Liz Truss or Rishi Sunak need only start with the truth on IR35, and build from there
Even in its significant chaos of late, the government surely must have woken up by now to the legacy of the IR35 off-payroll reforms -- because the 2021 framework has simply not gone to plan, writes James Poyser, chief executive of inniAccounts and founder of off-payroll.org.
In political focus groups up and down the country, I expect IR35 is comfortably in the top 10 issues. Granted, it’s not as acute as cost of living, inflation and the NHS, but the impact is undoubtedly deeper and wider than policymakers thought.
A heated exchange at the castle walls
Obviously my ears are hyper-tuned, but I hear ‘IR35’ coming up again and again in everyday conversations. Just last week I was at a kid’s birthday party, and by the bouncy castle I overheard a heated conversation between two partygoers sipping on cans of M&S cocktails.
They were talking about IR35 (I promise, I didn’t make them bring it up). One was a locum vet who’s decided to bench herself until her daughter starts school - part time hours, travel costs, PAYE umbrella costs and childcare didn’t mix or stack up.
The second was an automotive performance engineer. He was in his mid-fifties with young kids and decided to pull forward his retirement.
Professional drop-outs (we desperately need back)
These are two highly skilled professionals who have both dropped out of the labour market, taking with them their tax contribution for the Treasury coffers and leaving behind wage inflation, as more hirers chase fewer candidates. This is a massive, unfortunate knock on effect of public and private sector IR35 reform not mentioned once in the government’s case for revising the off payroll rules.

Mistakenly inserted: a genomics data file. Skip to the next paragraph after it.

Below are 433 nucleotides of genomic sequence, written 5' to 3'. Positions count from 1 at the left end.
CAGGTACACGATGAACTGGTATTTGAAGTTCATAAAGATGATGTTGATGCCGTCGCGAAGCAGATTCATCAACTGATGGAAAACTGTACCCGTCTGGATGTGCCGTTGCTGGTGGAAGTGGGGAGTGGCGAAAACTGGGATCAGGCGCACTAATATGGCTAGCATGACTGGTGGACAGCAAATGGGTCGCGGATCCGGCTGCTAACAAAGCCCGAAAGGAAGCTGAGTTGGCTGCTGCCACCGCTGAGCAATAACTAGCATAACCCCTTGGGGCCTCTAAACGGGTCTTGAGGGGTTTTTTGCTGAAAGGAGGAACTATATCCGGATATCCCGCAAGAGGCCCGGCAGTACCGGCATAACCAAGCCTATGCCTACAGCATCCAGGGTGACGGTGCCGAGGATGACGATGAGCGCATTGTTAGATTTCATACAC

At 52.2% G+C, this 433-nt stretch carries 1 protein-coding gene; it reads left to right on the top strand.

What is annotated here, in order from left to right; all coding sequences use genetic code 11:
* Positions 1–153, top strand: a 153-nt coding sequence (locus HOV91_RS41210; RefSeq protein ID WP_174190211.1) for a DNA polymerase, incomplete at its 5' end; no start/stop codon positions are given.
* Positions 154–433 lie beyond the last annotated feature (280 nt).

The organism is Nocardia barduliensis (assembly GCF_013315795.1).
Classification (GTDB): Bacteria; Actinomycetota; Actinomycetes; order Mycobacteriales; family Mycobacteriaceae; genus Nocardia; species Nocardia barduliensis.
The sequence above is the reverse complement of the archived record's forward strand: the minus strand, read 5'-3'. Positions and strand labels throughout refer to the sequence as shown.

If you were to guess traditional party affiliations, I don’t think you’d go far wrong in thinking both cocktail-slurpers were Tory voters. And traditionally this has been a two-way street: the Tories would hold these aspiring individuals up as models of those who’ve worked hard, made the most of education and opportunities, and would not be impacted if the Tories shrank the state further.
But the balance has been upset. Johnsonian policies saw the Tories lurch away from their heartland to win votes. In doing so at best they’ve neglected their core voters, and at worst they’ve done a Rishi and stabbed them in the back.
The Tories need these two cocktail-drinkers back too
Interestingly, I read online courtesy of campaigner Forgotten Ltd that Mr Sunak’s only real reported recognition of his inertia at helping limited company directors through covid is that “most weren’t the Conservative Party voters anyway”. But 63% of respondents to a poll by the campaigner has found that they HAD voted Tory in the 2019 General Election. Asked now to re-vote for the Tories? Only 2% said they would.
It’s pretty clear from other recent polling that now Brexit’s “done,” many of the votes Johnsonian policies borrowed will be returning to past affiliations. This means that the next leader of the Tory party has her (or his) work cut out, to try and win back the trust of their core voters. Whether or not this now already infamous review of IR35 ever actually emerges, putting your hands up and admitting ‘IR35 didn’t go to plan’ would be a great place to start.